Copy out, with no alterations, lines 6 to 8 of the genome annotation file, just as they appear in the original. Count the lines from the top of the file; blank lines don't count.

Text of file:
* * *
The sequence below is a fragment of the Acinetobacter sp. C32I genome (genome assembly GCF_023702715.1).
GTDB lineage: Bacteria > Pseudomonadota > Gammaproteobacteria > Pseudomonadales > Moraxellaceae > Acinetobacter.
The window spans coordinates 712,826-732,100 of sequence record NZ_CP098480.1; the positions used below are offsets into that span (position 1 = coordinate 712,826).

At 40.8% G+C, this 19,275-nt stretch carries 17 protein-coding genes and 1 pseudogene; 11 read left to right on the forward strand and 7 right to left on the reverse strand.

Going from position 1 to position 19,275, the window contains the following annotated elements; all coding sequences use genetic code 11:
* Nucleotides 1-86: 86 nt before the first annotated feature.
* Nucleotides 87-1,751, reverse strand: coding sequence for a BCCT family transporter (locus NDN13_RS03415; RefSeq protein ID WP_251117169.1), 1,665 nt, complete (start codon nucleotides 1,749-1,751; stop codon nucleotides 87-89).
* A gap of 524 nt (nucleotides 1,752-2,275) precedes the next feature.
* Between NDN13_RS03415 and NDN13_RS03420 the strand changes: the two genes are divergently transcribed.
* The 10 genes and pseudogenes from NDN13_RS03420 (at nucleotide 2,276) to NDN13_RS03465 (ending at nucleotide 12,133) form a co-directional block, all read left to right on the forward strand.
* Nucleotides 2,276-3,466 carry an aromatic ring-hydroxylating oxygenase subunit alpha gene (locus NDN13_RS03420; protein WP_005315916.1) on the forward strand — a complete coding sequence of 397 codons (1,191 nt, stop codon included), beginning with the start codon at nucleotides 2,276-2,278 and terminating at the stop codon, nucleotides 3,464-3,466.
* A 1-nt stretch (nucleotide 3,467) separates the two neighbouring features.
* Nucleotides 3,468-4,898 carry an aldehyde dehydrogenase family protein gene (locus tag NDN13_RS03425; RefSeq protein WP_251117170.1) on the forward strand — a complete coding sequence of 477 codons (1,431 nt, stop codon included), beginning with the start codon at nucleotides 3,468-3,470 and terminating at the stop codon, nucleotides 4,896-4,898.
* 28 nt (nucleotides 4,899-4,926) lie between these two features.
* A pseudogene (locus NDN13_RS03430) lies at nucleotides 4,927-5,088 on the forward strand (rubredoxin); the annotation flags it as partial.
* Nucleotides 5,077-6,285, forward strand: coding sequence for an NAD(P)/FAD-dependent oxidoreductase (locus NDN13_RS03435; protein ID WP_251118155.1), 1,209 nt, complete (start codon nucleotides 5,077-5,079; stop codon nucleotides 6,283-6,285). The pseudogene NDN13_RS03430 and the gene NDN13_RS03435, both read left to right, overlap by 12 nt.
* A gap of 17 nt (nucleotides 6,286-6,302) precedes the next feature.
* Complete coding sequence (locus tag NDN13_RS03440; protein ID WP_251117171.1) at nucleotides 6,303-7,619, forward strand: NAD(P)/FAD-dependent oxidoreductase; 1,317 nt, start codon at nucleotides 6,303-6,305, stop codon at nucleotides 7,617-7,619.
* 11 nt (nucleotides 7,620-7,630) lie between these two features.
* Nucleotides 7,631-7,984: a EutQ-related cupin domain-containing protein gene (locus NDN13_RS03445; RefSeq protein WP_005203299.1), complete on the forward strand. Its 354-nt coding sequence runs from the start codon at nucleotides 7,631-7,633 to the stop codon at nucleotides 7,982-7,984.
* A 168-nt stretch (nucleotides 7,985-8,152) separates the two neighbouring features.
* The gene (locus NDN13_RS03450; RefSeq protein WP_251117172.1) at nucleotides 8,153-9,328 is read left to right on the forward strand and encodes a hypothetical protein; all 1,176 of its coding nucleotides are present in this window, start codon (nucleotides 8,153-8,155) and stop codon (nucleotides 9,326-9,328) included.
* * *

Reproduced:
* Nucleotides 1-86: 86 nt before the first annotated feature.
* Nucleotides 87-1,751, reverse strand: coding sequence for a BCCT family transporter (locus NDN13_RS03415; RefSeq protein ID WP_251117169.1), 1,665 nt, complete (start codon nucleotides 1,749-1,751; stop codon nucleotides 87-89).
* A gap of 524 nt (nucleotides 1,752-2,275) precedes the next feature.